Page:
SKILLS: Children develop problem-solving and science skills as they predict which materials can be used to move water and have fun experimenting with them.
- chart paper and marker
- dish towel, felt, and paper towels
- basters and eye droppers
- water pumps
- two basins, large plastic bowls, or a water table
- plastic straws, variety of plastic tubes, and plastic cups
- empty plastic spray and pump soap containers
- sand (optional for older children)
IN ADVANCE: In addition to these suggested materials, select several different objects, such as wooden blocks, Legos, paintbrushes, and plastic spoons to include in your experiment. Prepare a sheet of chart paper by listing the name of each object.
1 During group time, engage the children in a conversation about how water moves. Ask them to think about water at home. How does water enter their sink? How does water get picked up when it spills? Invite children to think about the different ways water can be moved. Using chart paper, list children's responses.
2 Place all the materials you have collected in the center of your group area. Ask children to look at the materials and predict which ones could be used to move water. Explain to children that they will conduct experiments using different materials to learn about how water can be moved.
3 Invite a group of four to six children to choose several materials to experiment with. Give them a water table or basin. (Children may need some assistance in learning how to use a siphon or plastic straw to draw water.) Help children learn new words that describe how the water is being moved: "Look how the towel absorbs the water." "Suction pulls the water into the baster." Keep a record of each group's materials and the results of their experiments.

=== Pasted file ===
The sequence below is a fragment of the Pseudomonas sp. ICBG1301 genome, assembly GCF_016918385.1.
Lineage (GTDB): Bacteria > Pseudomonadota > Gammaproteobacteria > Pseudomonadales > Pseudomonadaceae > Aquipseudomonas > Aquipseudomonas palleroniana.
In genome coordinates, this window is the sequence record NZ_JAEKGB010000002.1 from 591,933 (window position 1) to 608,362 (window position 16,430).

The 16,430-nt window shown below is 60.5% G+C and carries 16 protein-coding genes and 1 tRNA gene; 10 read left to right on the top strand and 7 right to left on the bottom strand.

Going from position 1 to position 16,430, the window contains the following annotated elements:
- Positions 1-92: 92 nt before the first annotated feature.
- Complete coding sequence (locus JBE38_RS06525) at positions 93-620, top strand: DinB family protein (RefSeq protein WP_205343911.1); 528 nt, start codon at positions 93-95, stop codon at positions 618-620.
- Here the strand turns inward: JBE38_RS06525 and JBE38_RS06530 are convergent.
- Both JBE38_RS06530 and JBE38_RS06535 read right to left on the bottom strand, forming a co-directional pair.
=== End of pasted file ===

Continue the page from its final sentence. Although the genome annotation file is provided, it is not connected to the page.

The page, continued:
4 Give children the opportunity to work with the different materials for several days. At the end of the week, gather children together and discuss their observations.
5 Present the list of materials. Engage the children in a discussion about the different materials they used and the ways in which water could be moved. Record children's observations to document their research.
For younger children: Provide children with sponges of all shapes and sizes. Let them use the sponges to absorb water from a basin, and then fill the empty containers. Which sponges fill the containers more quickly?
For older children: Give children plenty of opportunity to try the same experiments with sand. Which objects move sand more easily? What other objects can they find around the room to move sand from one place to another?
Paint with water and chalk. Provide children with a grater and a variety of colored chalk. Place water in a shallow baking pan and invite children to place the grated chalk into the water and stir it. Then ask them to float a piece of paper on top and watch a painting develop. Encourage children to describe what has happened.